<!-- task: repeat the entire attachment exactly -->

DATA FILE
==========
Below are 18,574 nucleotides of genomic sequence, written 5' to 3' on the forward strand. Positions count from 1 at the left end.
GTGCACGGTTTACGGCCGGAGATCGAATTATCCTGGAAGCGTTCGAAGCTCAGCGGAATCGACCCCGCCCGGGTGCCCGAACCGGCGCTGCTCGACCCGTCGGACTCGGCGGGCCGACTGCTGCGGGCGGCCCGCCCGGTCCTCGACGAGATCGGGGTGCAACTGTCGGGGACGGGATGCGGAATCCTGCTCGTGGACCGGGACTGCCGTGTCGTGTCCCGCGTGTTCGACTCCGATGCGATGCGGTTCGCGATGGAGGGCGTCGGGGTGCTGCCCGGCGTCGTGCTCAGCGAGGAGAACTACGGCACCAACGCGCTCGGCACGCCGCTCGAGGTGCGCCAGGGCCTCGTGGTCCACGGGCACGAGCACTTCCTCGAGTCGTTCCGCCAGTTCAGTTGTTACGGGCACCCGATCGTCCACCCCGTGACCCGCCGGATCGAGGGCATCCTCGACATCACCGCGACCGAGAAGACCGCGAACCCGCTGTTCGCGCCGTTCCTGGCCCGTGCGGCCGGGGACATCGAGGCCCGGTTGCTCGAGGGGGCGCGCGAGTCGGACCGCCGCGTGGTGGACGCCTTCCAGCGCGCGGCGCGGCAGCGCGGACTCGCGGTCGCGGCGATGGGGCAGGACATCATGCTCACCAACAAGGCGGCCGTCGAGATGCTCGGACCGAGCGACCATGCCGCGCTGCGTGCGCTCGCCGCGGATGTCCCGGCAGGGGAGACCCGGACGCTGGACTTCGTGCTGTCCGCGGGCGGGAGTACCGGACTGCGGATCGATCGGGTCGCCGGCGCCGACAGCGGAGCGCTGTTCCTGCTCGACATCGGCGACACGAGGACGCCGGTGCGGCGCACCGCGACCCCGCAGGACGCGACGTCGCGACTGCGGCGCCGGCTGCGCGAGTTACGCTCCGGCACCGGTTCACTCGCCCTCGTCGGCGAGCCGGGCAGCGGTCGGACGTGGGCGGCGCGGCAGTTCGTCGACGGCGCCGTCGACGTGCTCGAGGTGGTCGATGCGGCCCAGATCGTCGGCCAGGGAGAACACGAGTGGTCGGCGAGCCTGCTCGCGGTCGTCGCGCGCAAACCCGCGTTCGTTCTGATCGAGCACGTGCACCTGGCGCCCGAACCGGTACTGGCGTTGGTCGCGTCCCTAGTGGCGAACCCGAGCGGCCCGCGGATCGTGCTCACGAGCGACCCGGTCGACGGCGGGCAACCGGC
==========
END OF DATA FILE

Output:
Below are 18,574 nucleotides of genomic sequence, written 5' to 3' on the forward strand. Positions count from 1 at the left end.
GTGCACGGTTTACGGCCGGAGATCGAATTATCCTGGAAGCGTTCGAAGCTCAGCGGAATCGACCCCGCCCGGGTGCCCGAACCGGCGCTGCTCGACCCGTCGGACTCGGCGGGCCGACTGCTGCGGGCGGCCCGCCCGGTCCTCGACGAGATCGGGGTGCAACTGTCGGGGACGGGATGCGGAATCCTGCTCGTGGACCGGGACTGCCGTGTCGTGTCCCGCGTGTTCGACTCCGATGCGATGCGGTTCGCGATGGAGGGCGTCGGGGTGCTGCCCGGCGTCGTGCTCAGCGAGGAGAACTACGGCACCAACGCGCTCGGCACGCCGCTCGAGGTGCGCCAGGGCCTCGTGGTCCACGGGCACGAGCACTTCCTCGAGTCGTTCCGCCAGTTCAGTTGTTACGGGCACCCGATCGTCCACCCCGTGACCCGCCGGATCGAGGGCATCCTCGACATCACCGCGACCGAGAAGACCGCGAACCCGCTGTTCGCGCCGTTCCTGGCCCGTGCGGCCGGGGACATCGAGGCCCGGTTGCTCGAGGGGGCGCGCGAGTCGGACCGCCGCGTGGTGGACGCCTTCCAGCGCGCGGCGCGGCAGCGCGGACTCGCGGTCGCGGCGATGGGGCAGGACATCATGCTCACCAACAAGGCGGCCGTCGAGATGCTCGGACCGAGCGACCATGCCGCGCTGCGTGCGCTCGCCGCGGATGTCCCGGCAGGGGAGACCCGGACGCTGGACTTCGTGCTGTCCGCGGGCGGGAGTACCGGACTGCGGATCGATCGGGTCGCCGGCGCCGACAGCGGAGCGCTGTTCCTGCTCGACATCGGCGACACGAGGACGCCGGTGCGGCGCACCGCGACCCCGCAGGACGCGACGTCGCGACTGCGGCGCCGGCTGCGCGAGTTACGCTCCGGCACCGGTTCACTCGCCCTCGTCGGCGAGCCGGGCAGCGGTCGGACGTGGGCGGCGCGGCAGTTCGTCGACGGCGCCGTCGACGTGCTCGAGGTGGTCGATGCGGCCCAGATCGTCGGCCAGGGAGAACACGAGTGGTCGGCGAGCCTGCTCGCGGTCGTCGCGCGCAAACCCGCGTTCGTTCTGATCGAGCACGTGCACCTGGCGCCCGAACCGGTACTGGCGTTGGTCGCGTCCCTAGTGGCGAACCCGAGCGGCCCGCGGATCGTGCTCACGAGCGACCCGGTCGACGGCGGGCAACCGGC